A section of government officials and functionaries cutting across party lines and civil society groups feel that delimitation can be a tool to check the debilitating impact of the rapid demographic change in Assam.
Delimitation of constituencies in Assam, which was stalled more than a decade ago following objections by the state government and civil society groups, could be completed ahead of the assembly polls next year.
In 2008, the election commission had notified that the exercise would remain postponed till “such time as the National Register of Citizens (NRC) is updated to reflect the true population configuration in the state.” The NRC has been completed and there are other factors that would motivate the ruling Bharatiya Janata Party (BJP) to change the map of the constituencies in Assam.
Delimitation is the process of determining the boundaries of territorial constituencies to represent the change in population and to provide equal representation to different segments of a population. So far, the exercise has been completed four times in India, which was accomplished after the constitution of the delimitation commission. Along with Assam, delimitation was stalled in Nagaland, Manipur, Arunachal Pradesh and Jharkhand.
In Assam, the committee appointed to suggest recommendations for implementation of Clause-6 of the Assam Accord has submitted the report. This clause stipulates safeguards to the indigenous communities in the state which had remained unimplemented so far.
Although the contents of the report are not yet known, a spate of news stories in the local media has revealed the gist of the recommendations that will include reservation of seats in elected bodies and greater rights over land to the indigenous communities, among other policies. However, there was no consensus among the members of the committee on the percentage of seats to be reserved in the elected bodies, with the recommendations varying from 67 to 100 percent.
Sources claimed that the report has broached the importance of delimitation as a measure to ensure that more seats in the assembly remain with the indigenous communities. This proposal is in sync with the views of a section of government officials and functionaries cutting across party lines and civil society groups who feel that delimitation can be a tool to check the debilitating impact of the rapid demographic change in the state.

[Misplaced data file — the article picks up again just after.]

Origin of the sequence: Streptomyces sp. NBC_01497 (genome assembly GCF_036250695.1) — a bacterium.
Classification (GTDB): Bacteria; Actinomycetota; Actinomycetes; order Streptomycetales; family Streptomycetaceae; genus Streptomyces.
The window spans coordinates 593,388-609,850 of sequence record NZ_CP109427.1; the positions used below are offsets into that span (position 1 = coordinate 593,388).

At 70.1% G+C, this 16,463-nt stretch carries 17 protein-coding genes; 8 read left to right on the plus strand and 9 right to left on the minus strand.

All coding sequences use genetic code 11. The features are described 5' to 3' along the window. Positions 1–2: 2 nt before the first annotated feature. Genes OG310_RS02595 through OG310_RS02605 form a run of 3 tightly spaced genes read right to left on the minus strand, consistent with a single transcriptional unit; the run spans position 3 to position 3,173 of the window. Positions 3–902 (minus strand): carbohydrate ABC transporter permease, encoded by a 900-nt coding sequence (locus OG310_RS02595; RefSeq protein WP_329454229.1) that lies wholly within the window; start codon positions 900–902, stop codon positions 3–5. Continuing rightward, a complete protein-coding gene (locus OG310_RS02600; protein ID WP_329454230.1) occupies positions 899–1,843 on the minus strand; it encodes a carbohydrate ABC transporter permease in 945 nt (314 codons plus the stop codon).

These views of checking the political clout of Bengal-origin Muslims in Assam’s Brahmaputra Valley would be welcomed by an overwhelming majority of the indigenes. The rise of the All India United Democratic Front (AIUDF) is viewed with alarm, and the recent statement by one of its legislators, Aminul Islam, that the Ahoms are not indigenous people has sparked an adverse reaction across Assam.
Delimitation is also an opportunity that the BJP is unlikely to let go off since a reduced political space for Muslims in Assam serves its political interests.
The implementation of this report is considered vital by the BJP ahead of the assembly polls next year to recover lost ground among the Assamese in the wake of the protests against the Citizenship (Amendment) Act (CAA). To a certain extent, the BJP has managed to shift the focus from Bangladeshi Hindus to Muslims and the agitation against the CAA has also lost steam in many districts.
However, occasionally BJP leaders and ministers are still being greeted with black flags and a long stretch spanning the eastern districts continue to be hostile to the party. No wonder that the home ministry had told the Clause-6 committee to amend the report since selective acceptance by the government could again trigger protests and allow the All Assam Students’ Union (AASU) to score over the BJP.
In all likelihood, the final outcome could make Assam somewhat similar to the system already in existence in the border states, where citizens from other states are not allowed to purchase land, acquire trade licenses or contest elections. Such a provision would necessitate an amendment to Article 371 of the Constitution, which specifies the special provisions of the North-eastern states.
How the government plans to implement the report is unclear and whether all the recommendations of the committee would be accepted. The committee’s recommendation of 1951 as the cut-off year for definition of ‘Asomiya’ and ‘Khilonjiya’ (indigenous) in Assam could fuel unrest if implemented by the government.Rajeev Bhattacharyya is a Guwahati-based senior journalist. Views are personal.